Understanding Pediatric Leukemia

Pediatric leukemia is a cancer that begins in a child’s bone marrow, where blood cells are made before they enter the bloodstream. It’s important to know:

  • Leukemia is the most common cancer in children.
  • Doctors can now successfully treat and cure most children with leukemia.
  • Scientists don’t know the cause of most childhood leukemias.
  • Pediatric leukemia includes many subtypes, which vary in severity and treatment.
  • CAR T-cell therapy is a breakthrough for some rare cases of childhood leukemia.

What is pediatric leukemia?

Leukemia is a cancer in which a child’s bone marrow makes abnormal blood cells, most often white blood cells.

Normal white blood cells help your child fight infection. Leukemia cells don’t fight infection.

With leukemia, the abnormal white blood cells crowd out other blood cells:

  • Red blood cells that carry oxygen through the body
  • Platelets that help blood clot

This imbalance affects how your child’s organs work. It also keeps red blood cells and platelets from doing their jobs.

A diagram showing the bloodstream of a healthy child, and the bloodstream of a child with leukemia.
In children with leukemia, abnormal white blood cells can outnumber and crowd out normal blood cells in the bloodstream.

Who gets pediatric leukemia?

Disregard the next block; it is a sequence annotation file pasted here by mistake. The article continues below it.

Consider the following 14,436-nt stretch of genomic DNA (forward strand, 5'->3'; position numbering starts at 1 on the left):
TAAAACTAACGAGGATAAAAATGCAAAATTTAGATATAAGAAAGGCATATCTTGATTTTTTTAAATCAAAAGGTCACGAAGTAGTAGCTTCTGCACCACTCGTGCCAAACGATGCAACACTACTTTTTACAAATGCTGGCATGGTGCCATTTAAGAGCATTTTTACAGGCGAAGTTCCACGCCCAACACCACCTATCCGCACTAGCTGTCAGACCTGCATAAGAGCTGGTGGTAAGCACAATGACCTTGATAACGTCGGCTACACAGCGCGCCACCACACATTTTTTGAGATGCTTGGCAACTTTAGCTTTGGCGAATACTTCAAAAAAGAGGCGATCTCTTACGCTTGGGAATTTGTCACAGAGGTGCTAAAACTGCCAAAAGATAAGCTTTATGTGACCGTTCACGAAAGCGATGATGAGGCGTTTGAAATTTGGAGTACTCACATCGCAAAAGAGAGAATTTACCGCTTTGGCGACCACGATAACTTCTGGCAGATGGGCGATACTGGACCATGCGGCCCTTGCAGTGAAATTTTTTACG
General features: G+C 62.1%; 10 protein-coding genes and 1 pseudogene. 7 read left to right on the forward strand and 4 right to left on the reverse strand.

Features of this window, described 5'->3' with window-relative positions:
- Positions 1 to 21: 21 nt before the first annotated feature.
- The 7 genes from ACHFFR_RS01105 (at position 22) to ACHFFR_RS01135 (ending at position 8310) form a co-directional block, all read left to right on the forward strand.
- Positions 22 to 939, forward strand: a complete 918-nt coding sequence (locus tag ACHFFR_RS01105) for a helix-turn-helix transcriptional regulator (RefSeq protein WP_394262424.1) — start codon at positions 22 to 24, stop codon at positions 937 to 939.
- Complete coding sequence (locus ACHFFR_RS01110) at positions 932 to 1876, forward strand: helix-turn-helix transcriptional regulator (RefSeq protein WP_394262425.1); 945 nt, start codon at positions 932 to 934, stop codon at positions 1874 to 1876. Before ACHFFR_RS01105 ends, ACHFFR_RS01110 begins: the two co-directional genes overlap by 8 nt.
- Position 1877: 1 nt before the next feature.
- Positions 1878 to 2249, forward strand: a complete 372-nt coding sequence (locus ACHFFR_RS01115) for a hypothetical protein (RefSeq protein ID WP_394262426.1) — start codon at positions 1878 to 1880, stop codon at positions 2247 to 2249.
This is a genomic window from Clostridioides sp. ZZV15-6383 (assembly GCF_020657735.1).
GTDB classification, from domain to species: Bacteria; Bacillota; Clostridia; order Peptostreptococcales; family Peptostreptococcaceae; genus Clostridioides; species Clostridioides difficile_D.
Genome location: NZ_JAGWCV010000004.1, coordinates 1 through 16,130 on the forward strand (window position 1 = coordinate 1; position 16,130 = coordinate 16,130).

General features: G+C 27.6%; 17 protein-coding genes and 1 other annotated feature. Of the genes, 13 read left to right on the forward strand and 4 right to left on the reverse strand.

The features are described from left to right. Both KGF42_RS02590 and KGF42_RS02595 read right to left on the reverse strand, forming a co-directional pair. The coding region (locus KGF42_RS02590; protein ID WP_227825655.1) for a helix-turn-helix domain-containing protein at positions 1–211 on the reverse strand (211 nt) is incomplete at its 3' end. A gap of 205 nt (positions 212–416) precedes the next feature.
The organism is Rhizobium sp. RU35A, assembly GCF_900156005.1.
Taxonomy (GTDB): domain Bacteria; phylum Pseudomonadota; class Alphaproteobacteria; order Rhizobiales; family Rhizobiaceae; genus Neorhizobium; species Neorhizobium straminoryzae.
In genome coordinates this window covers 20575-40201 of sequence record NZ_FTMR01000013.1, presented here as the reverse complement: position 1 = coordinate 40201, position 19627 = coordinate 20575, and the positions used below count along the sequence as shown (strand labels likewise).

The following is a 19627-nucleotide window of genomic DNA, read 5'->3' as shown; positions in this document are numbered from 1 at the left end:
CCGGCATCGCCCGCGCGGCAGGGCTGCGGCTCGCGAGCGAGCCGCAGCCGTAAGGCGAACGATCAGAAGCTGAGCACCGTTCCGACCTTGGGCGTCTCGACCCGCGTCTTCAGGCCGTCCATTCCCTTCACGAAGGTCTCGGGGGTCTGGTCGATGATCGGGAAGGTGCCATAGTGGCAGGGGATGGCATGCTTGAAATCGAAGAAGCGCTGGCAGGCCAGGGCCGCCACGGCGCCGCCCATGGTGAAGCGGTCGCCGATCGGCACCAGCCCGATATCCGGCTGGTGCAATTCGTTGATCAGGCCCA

While leukemia is somewhat rare in adults, it is the most common form of cancer in children.

  • About 28% of all childhood cancers are leukemia.
  • About five in 100,000 children in the U.S. will be diagnosed with leukemia this year.

What causes pediatric leukemia?

Scientists don’t yet know. There is nothing anyone could have done to prevent it.

Types of pediatric leukemia

Most childhood leukemia is one of three types.

This is by far the most common childhood leukemia, making up about three in four cases. It occurs when your child’s bone marrow produces too much of a type of white blood cell called a lymphoblast. The “acute” in ALL means it usually spreads quickly if not treated.

AML is the second most common childhood leukemia. It occurs in about one in five cases. It starts in myeloid cells, which normally develop into cells that fight infection. Instead, your child’s body makes a large number of abnormal blood cells. Like ALL, it usually spreads quickly if not treated.

This type is rare in children. It happens when your child’s bone marrow makes an abnormal number of myeloid cells. Unlike AML, CML tends to spread slowly. Some subtypes can be more challenging to treat. The best treatment for CML was developed by researchers at OHSU and is used world-wide.

Pediatric leukemia survival rates

Leukemia treatment has come a long way over the past 40 years. It’s now successfully treated in most children.

On average, nearly 85% of children with pediatric leukemia survive five years or more after their diagnosis. The five-year survival rate is a standard way of measuring cancer outcomes.

Children with ALL or AML who are cancer-free after five years are likely cured. It is extremely rare for acute leukemias to come back after this long.